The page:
Put the two men’s records, their reputations, even their respective books, side by side, and it’s hard to imagine two more polar opposites than Trump and Comey: They are as antipodean as the untethered, sybaritic Al Capone and the square, diligent G-man Eliot Ness in Brian De Palma’s 1987 movie “The Untouchables”; or the vengeful outlaw Frank Miller and Gary Cooper’s stoic, duty-driven marshal Will Kane in Fred Zinnemann’s 1952 classic “High Noon.”

One is an avatar of chaos with autocratic instincts and a resentment of the so-called “deep state” who has waged an assault on the institutions that uphold the Constitution.

The other is a straight-arrow bureaucrat, an apostle of order and the rule of law, whose reputation as a defender of the Constitution was indelibly shaped by his decision, one night in 2004, to rush to the hospital room of his boss, Attorney General John D. Ashcroft, to prevent Bush White House officials from persuading the ailing Ashcroft to reauthorize an N.S.A. surveillance program that members of the Justice Department believed violated the law.

One uses language incoherently on Twitter and in person, emitting a relentless stream of lies, insults, boasts, dog-whistles, divisive appeals to anger and fear, and attacks on institutions, individuals, companies, religions, countries, continents.

The other chooses his words carefully to make sure there is “no fuzz” to what he is saying, someone so self-conscious about his reputation as a person of integrity that when he gave his colleague James R. Clapper, then director of national intelligence, a tie decorated with little martini glasses, he made sure to tell him it was a regift from his brother-in-law.

One is an impulsive, utterly transactional narcissist who, so far in office, The Washington Post calculated, has made an average of six false or misleading claims a day; a winner-take-all bully with a nihilistic view of the world. “Be paranoid,” he advises in one of his own books. In another: “When somebody screws you, screw them back in spades.”

The other wrote his college thesis on religion and politics, embracing Reinhold Niebuhr’s argument that “the Christian must enter the political realm in some way” in order to pursue justice, which keeps “the strong from consuming the weak.”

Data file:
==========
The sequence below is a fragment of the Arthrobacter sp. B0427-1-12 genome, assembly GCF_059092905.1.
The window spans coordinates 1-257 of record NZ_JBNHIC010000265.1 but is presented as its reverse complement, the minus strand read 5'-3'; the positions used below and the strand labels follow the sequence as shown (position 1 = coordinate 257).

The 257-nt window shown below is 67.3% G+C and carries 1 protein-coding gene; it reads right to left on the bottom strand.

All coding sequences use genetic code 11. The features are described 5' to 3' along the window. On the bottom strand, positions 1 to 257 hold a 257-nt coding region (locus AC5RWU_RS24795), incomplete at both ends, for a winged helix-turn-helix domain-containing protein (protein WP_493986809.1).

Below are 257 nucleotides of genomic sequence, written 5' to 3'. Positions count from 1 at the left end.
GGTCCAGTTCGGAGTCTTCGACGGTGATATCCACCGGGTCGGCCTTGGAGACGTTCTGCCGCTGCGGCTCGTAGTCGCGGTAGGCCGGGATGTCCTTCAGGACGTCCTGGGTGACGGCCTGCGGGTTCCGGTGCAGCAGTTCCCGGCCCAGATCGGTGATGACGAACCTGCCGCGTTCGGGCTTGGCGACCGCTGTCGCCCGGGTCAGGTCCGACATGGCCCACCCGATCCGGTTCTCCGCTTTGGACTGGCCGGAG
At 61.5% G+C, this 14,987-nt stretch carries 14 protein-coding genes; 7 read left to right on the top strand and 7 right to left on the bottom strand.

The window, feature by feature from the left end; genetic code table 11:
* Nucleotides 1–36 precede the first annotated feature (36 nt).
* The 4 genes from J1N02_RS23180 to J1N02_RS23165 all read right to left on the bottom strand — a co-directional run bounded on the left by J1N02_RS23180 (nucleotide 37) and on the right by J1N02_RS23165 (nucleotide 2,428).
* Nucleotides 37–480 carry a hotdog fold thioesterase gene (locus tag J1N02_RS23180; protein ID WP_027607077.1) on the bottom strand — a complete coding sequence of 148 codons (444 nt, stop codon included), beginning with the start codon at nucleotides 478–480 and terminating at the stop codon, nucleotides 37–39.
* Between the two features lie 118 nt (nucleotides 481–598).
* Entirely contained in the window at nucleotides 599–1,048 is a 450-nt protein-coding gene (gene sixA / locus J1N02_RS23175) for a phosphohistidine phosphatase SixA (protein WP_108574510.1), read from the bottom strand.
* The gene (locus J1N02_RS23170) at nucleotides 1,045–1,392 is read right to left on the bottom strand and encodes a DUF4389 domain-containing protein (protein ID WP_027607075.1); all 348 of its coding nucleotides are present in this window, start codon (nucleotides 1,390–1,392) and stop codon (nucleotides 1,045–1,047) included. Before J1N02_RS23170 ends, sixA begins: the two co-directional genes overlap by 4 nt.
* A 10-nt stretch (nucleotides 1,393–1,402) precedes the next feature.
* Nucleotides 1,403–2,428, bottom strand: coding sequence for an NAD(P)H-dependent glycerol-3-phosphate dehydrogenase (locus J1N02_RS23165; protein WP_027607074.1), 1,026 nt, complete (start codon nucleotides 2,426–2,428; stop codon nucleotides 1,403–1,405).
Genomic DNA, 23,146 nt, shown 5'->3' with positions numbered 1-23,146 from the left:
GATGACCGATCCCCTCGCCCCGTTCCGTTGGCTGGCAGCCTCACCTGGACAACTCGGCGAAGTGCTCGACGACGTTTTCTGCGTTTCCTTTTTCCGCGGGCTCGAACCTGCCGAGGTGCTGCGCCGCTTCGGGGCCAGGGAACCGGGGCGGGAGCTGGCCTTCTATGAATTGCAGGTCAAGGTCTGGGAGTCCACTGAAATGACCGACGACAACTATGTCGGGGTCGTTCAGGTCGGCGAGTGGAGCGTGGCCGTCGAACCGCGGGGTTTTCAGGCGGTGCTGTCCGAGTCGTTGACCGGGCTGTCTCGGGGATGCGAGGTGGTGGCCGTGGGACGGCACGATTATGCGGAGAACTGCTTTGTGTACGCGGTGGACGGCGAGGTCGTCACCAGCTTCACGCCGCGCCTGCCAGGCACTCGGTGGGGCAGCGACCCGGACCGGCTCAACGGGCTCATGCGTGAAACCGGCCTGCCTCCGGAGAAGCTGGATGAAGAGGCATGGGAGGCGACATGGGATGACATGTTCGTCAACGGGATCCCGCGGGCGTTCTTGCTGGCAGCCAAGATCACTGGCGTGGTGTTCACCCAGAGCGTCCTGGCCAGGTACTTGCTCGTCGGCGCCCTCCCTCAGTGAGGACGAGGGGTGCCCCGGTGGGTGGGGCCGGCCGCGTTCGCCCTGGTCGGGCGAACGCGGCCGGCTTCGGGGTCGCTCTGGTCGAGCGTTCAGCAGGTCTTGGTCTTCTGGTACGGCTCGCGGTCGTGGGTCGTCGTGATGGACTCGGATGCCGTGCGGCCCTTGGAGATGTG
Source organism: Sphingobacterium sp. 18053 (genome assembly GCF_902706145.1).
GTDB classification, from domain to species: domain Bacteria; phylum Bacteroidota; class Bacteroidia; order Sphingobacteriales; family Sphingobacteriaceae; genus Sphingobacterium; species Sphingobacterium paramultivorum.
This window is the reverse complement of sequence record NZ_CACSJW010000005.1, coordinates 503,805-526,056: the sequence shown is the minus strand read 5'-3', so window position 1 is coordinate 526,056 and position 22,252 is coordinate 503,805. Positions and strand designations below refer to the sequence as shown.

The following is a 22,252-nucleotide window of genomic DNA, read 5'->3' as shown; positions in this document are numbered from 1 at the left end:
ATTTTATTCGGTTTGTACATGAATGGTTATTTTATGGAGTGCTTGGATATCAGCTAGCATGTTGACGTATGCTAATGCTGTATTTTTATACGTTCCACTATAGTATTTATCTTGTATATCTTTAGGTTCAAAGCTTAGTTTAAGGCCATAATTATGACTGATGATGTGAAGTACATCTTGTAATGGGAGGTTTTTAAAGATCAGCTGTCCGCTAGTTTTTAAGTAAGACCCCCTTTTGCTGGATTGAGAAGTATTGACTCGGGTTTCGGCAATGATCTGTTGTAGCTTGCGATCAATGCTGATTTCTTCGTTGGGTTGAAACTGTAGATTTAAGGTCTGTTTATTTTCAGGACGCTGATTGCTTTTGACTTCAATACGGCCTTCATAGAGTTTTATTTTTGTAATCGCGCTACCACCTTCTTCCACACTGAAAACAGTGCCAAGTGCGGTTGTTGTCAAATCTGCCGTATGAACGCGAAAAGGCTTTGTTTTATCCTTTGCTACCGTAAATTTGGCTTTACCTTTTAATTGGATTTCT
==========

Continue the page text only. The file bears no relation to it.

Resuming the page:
Until his cover was blown, Comey shared nature photographs on Twitter using the name “Reinhold Niebuhr,” and both his 1982 thesis and this memoir highlight how much Niebuhr’s work resonated with him. They also attest to how a harrowing experience he had as a high school senior — when he and his brother were held captive, in their parents’ New Jersey home, by an armed gunman — must have left him with a lasting awareness of justice and mortality.

Long passages in Comey’s thesis are also devoted to explicating the various sorts of pride that Niebuhr argued could afflict human beings — most notably, moral pride and spiritual pride, which can lead to the sin of self-righteousness. And in “A Higher Loyalty: Truth, Lies, and Leadership,” Comey provides an inventory of his own flaws, writing that he can be “stubborn, prideful, overconfident and driven by ego.”

Those characteristics can sometimes be seen in Comey’s account of his handling of the Hillary Clinton email investigation, wherein he seems to have felt a moral imperative to address, in a July 2016 press conference, what he described as her “extremely careless” handling of “very sensitive, highly classified information,” even though he went on to conclude that the bureau recommend no charges be filed against her. His announcement marked a departure from precedent in that it was done without coordination with Department of Justice leadership and offered more detail about the bureau’s evaluation of the case than usual.

As for his controversial disclosure on Oct. 28, 2016, 11 days before the election, that the F.B.I. was reviewing more Clinton emails that might be pertinent to its earlier investigation, Comey notes here that he had assumed from media polling that Clinton was going to win. He has repeatedly asked himself, he writes, whether he was influenced by that assumption: “It is entirely possible that, because I was making decisions in an environment where Hillary Clinton was sure to be the next president, my concern about making her an illegitimate president by concealing the restarted investigation bore greater weight than it would have if the election appeared closer or if Donald Trump were ahead in all polls. But I don’t know.”

He adds that he hopes “very much that what we did — what I did — wasn’t a deciding factor in the election.” In testimony before the Senate Judiciary Committee on May 3, 2017, Comey stated that the very idea that his decisions might have had an impact on the outcome of the presidential race left him feeling “mildly nauseous” — or, as one of his grammatically minded daughters corrected him, “nauseated.”

Trump was reportedly infuriated by Comey’s “nauseous” remark; less than a week later he fired the F.B.I. director — an act regarded by some legal scholars as possible evidence of obstruction of justice, and that quickly led to the appointment of the special counsel Robert Mueller and an even bigger cloud over the White House.

It’s ironic that Comey, who wanted to shield the F.B.I. from politics, should have ended up putting the bureau in the midst of the 2016 election firestorm; just as it’s ironic (and oddly fitting) that a civil servant who has prided himself on being apolitical and independent should find himself reviled by both Trump and Clinton, and thrust into the center of another tipping point in history.